Embeya | Restaurant review
An upscale Asian spot you just can’t stay mad at.
There is no way in hell I’d order a plate of fruit at a restaurant. A fruit cocktail and some cottage cheese—maybe I’ll order that in 50 years. But untouched, unseasoned, peel-and-eat fruit in the West Loop? Please.
And yet there I was on a Sunday night, peeling and eating. I’d opted for Embeya’s Simple Sundays menu, a five-plate, $29 meal where, on this particular Sunday, the exotic fruits were the only dessert option. The plate was set down by the world’s most unenthusiastic server, with no knife—or words—to assist in peeling the rambutan. So I dug into it with a tine of my fork.
Yet even in this moment, I couldn’t be that mad at Embeya. Even when I was drinking the thick, syrupy Field of Concord cocktail (it was like sucking down liquified Smucker’s), even when I was chewing on unmemorable shrimp dumplings, I still had some love for the place.
For this I blame—make that credit—chef Thai Dang’s ribs. These things are big like baby dinosaur bones, and they seem to hit every texture (crisp skin, toothsome meat, melting fat) and be glazed with every flavor (sweet tamarind, bracing garlic).
Credit could also be assigned to the papaya salad. “It’s not like your normal papaya salad,” a server warned me one night. I’m not entirely sure what he was talking about, because I did very much recognize this as Vietnamese papaya salad—a really nice one, where crisp and punchy papaya mingles with tiny bites of earthy beef jerky. This dish is in keeping with so much about Embeya, which doesn’t push East Asian (mostly Vietnamese) flavors forward but rather simply executes them well. Dang ably puts out tender stuffed squid packed with spicy pork stuffing, and savory bites of woodsy bamboo. His mussels are creamy—both the mussels themselves and the sweet broth—and he makes a satisfying chicken that is perhaps the only chicken I can honestly describe as served medium-rare. Dressed in a simple garlic-scallion oil, several of the chicken pieces on my plate had the slightest patch of translucency in their center. I didn’t mind; I avoided those bites but otherwise enjoyed a chicken that was juicy, hearty and easy to like.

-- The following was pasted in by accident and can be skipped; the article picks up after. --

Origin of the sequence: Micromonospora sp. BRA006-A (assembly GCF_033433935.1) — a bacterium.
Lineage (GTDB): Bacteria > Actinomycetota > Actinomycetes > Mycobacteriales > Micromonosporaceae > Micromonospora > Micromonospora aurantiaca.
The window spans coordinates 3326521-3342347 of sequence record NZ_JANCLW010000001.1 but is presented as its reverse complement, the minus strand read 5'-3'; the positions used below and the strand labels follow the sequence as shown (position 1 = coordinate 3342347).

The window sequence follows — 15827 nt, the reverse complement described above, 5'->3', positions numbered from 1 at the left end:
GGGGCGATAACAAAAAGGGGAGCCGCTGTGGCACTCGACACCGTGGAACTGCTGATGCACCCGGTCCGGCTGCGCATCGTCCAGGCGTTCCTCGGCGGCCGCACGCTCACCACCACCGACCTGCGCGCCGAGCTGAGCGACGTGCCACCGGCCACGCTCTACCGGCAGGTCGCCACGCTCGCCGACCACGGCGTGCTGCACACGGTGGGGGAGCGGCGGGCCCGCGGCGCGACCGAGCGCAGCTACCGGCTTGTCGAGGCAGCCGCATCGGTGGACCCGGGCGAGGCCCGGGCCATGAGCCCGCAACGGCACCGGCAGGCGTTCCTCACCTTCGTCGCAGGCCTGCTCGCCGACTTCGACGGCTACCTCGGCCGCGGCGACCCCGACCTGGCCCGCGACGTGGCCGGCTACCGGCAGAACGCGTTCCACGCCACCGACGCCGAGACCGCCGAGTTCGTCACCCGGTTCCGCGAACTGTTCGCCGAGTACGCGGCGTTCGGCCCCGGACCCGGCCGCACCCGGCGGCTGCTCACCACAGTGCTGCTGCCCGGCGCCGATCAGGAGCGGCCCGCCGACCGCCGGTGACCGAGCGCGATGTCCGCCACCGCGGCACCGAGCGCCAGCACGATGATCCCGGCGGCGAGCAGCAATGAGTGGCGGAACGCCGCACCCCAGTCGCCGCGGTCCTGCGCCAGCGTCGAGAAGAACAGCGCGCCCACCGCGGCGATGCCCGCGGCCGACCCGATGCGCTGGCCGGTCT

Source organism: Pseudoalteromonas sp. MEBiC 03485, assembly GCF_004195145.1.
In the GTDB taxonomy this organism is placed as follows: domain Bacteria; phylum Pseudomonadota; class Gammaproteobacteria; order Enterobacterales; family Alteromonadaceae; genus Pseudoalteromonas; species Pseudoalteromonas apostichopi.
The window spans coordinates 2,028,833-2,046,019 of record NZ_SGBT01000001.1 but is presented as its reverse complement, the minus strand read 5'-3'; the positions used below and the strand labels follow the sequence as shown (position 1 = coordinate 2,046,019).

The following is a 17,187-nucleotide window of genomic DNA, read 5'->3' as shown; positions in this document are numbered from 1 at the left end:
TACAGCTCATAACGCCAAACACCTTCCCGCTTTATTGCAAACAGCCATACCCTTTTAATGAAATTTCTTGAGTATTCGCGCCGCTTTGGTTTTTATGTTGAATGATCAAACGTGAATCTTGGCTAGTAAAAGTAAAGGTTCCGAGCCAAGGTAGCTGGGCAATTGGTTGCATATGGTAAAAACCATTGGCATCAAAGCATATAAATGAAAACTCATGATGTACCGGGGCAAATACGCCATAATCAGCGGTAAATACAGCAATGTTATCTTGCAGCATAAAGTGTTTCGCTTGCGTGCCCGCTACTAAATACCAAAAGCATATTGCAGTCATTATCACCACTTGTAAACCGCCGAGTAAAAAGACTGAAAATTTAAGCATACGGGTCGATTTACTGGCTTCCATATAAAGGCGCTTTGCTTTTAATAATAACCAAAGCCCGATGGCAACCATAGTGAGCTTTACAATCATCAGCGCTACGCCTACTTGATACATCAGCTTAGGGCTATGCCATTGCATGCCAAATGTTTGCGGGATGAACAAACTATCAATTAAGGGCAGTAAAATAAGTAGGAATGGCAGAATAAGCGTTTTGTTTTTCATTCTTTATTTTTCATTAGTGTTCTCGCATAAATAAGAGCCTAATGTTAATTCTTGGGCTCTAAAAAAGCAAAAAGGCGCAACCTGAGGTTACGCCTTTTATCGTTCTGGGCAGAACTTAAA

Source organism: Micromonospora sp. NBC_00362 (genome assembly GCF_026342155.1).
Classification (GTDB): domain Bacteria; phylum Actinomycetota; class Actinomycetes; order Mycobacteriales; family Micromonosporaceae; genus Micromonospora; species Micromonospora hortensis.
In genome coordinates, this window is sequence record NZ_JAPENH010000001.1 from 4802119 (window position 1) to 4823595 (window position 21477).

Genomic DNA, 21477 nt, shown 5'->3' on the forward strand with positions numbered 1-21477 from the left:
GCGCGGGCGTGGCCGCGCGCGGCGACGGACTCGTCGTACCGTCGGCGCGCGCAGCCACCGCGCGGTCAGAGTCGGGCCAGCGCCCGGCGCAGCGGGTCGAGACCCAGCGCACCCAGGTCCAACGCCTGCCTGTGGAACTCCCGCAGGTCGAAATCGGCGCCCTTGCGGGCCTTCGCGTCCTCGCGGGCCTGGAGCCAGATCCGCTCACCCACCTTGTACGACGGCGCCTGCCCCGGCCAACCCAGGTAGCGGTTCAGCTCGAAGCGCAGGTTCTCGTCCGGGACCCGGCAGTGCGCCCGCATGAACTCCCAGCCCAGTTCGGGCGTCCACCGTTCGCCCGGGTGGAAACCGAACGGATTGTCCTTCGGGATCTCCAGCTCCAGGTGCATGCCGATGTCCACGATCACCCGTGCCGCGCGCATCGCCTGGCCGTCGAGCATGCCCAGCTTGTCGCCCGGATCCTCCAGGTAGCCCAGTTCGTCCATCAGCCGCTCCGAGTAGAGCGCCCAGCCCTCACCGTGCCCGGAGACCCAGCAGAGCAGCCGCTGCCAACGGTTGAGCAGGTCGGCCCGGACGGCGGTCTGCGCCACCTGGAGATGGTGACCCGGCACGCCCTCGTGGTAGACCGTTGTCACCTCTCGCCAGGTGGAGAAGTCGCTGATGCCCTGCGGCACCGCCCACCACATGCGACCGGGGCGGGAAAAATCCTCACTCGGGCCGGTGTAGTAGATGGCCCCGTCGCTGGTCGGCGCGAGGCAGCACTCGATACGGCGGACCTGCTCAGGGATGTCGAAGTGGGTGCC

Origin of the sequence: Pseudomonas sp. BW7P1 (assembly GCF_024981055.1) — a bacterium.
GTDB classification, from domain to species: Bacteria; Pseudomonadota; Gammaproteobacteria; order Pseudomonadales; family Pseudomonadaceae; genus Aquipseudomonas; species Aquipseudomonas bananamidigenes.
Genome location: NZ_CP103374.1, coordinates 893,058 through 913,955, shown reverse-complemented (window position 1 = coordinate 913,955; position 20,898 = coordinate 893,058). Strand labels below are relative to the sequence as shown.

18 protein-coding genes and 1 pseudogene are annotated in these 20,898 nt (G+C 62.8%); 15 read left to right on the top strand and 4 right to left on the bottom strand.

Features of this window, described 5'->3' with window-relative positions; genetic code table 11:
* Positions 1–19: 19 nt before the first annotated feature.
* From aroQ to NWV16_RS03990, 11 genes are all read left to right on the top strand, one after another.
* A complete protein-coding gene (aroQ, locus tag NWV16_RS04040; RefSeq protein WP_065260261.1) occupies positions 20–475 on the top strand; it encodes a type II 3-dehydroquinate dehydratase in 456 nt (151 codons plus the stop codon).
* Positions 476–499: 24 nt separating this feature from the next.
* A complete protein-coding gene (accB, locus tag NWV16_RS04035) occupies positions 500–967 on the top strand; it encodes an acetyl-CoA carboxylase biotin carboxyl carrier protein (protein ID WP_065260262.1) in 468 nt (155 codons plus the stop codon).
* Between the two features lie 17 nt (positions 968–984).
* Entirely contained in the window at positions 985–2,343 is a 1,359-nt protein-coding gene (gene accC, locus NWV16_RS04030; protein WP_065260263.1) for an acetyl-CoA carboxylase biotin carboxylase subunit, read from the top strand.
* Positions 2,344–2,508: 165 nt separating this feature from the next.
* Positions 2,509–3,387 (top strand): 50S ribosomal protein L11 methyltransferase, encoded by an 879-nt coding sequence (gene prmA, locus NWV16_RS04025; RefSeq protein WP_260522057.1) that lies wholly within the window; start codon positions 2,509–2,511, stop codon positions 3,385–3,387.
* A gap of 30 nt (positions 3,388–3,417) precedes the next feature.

“Easy to like” could be Embeya’s tag line. Desserts (except for that fruit, but, hey, that’s just me) are…nice. There’s a rice pudding dotted with soft bites of mango, and a cone of choux pastry overfilled with slightly chalky matcha-tea pastry cream. If these desserts—hell, any of these dishes—were people, they’d be the politically inoffensive, moderately good-looking, somewhat interesting folks you wouldn’t mind sitting next to at a dinner party. But these plates aren’t going to fascinate you (you’ve had the flavors too many times) and they’re not going to be your favorites (too much competition, especially in this neighborhood). Maybe that sounds damning; it’s not. Food like this has a place and a time, and at Embeya that time is on Sunday nights, when the pressures of a Saturday-night meal are behind you and the value of the $29 menu is too good to argue with. Even if you start with that grape cocktail. Even if you end with just fruit.